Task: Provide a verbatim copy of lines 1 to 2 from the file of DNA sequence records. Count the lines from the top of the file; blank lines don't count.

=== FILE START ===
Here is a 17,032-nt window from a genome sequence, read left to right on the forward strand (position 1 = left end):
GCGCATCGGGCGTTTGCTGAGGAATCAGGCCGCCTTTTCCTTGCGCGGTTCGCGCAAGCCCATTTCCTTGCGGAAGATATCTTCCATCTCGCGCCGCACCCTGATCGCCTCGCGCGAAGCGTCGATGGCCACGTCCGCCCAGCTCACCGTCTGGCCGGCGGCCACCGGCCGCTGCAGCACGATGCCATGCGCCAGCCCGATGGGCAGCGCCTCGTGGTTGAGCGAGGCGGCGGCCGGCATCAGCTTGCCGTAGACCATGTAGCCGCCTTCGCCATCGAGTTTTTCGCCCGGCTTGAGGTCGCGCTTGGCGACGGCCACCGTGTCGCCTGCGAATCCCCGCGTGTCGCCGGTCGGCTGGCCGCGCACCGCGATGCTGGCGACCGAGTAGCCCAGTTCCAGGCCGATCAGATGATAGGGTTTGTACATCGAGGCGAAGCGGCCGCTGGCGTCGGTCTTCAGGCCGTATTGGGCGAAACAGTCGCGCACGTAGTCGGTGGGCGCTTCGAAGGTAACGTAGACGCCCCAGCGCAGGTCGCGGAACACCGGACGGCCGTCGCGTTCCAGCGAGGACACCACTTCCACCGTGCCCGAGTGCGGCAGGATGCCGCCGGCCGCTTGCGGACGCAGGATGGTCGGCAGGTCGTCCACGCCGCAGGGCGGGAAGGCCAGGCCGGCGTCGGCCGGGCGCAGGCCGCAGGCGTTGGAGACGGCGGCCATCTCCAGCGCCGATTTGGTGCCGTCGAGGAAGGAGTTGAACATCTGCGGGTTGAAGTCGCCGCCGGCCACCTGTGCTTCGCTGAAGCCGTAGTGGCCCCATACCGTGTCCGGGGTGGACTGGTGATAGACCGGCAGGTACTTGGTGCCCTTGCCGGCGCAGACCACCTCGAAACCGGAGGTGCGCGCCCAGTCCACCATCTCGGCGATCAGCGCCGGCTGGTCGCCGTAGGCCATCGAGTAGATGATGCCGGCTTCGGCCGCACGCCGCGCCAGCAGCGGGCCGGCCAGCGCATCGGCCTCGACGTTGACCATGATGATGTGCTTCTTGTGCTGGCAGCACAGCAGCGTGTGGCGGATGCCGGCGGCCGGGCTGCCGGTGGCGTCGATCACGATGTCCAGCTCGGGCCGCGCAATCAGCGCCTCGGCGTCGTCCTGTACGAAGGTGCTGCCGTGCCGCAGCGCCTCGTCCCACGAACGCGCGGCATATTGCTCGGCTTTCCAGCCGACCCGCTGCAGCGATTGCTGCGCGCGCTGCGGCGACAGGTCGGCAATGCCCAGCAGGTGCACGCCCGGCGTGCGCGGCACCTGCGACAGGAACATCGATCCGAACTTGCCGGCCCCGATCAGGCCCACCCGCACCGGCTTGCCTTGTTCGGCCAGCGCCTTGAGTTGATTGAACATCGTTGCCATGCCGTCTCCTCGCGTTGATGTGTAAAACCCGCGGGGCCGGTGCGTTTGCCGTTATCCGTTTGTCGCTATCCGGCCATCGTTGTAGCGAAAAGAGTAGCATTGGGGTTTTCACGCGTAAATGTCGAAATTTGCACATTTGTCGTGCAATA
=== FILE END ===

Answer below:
Here is a 17,032-nt window from a genome sequence, read left to right on the forward strand (position 1 = left end):
GCGCATCGGGCGTTTGCTGAGGAATCAGGCCGCCTTTTCCTTGCGCGGTTCGCGCAAGCCCATTTCCTTGCGGAAGATATCTTCCATCTCGCGCCGCACCCTGATCGCCTCGCGCGAAGCGTCGATGGCCACGTCCGCCCAGCTCACCGTCTGGCCGGCGGCCACCGGCCGCTGCAGCACGATGCCATGCGCCAGCCCGATGGGCAGCGCCTCGTGGTTGAGCGAGGCGGCGGCCGGCATCAGCTTGCCGTAGACCATGTAGCCGCCTTCGCCATCGAGTTTTTCGCCCGGCTTGAGGTCGCGCTTGGCGACGGCCACCGTGTCGCCTGCGAATCCCCGCGTGTCGCCGGTCGGCTGGCCGCGCACCGCGATGCTGGCGACCGAGTAGCCCAGTTCCAGGCCGATCAGATGATAGGGTTTGTACATCGAGGCGAAGCGGCCGCTGGCGTCGGTCTTCAGGCCGTATTGGGCGAAACAGTCGCGCACGTAGTCGGTGGGCGCTTCGAAGGTAACGTAGACGCCCCAGCGCAGGTCGCGGAACACCGGACGGCCGTCGCGTTCCAGCGAGGACACCACTTCCACCGTGCCCGAGTGCGGCAGGATGCCGCCGGCCGCTTGCGGACGCAGGATGGTCGGCAGGTCGTCCACGCCGCAGGGCGGGAAGGCCAGGCCGGCGTCGGCCGGGCGCAGGCCGCAGGCGTTGGAGACGGCGGCCATCTCCAGCGCCGATTTGGTGCCGTCGAGGAAGGAGTTGAACATCTGCGGGTTGAAGTCGCCGCCGGCCACCTGTGCTTCGCTGAAGCCGTAGTGGCCCCATACCGTGTCCGGGGTGGACTGGTGATAGACCGGCAGGTACTTGGTGCCCTTGCCGGCGCAGACCACCTCGAAACCGGAGGTGCGCGCCCAGTCCACCATCTCGGCGATCAGCGCCGGCTGGTCGCCGTAGGCCATCGAGTAGATGATGCCGGCTTCGGCCGCACGCCGCGCCAGCAGCGGGCCGGCCAGCGCATCGGCCTCGACGTTGACCATGATGATGTGCTTCTTGTGCTGGCAGCACAGCAGCGTGTGGCGGATGCCGGCGGCCGGGCTGCCGGTGGCGTCGATCACGATGTCCAGCTCGGGCCGCGCAATCAGCGCCTCGGCGTCGTCCTGTACGAAGGTGCTGCCGTGCCGCAGCGCCTCGTCCCACGAACGCGCGGCATATTGCTCGGCTTTCCAGCCGACCCGCTGCAGCGATTGCTGCGCGCGCTGCGGCGACAGGTCGGCAATGCCCAGCAGGTGCACGCCCGGCGTGCGCGGCACCTGCGACAGGAACATCGATCCGAACTTGCCGGCCCCGATCAGGCCCACCCGCACCGGCTTGCCTTGTTCGGCCAGCGCCTTGAGTTGATTGAACATCGTTGCCATGCCGTCTCCTCGCGTTGATGTGTAAAACCCGCGGGGCCGGTGCGTTTGCCGTTATCCGTTTGTCGCTATCCGGCCATCGTTGTAGCGAAAAGAGTAGCATTGGGGTTTTCACGCGTAAATGTCGAAATTTGCACATTTGTCGTGCAATA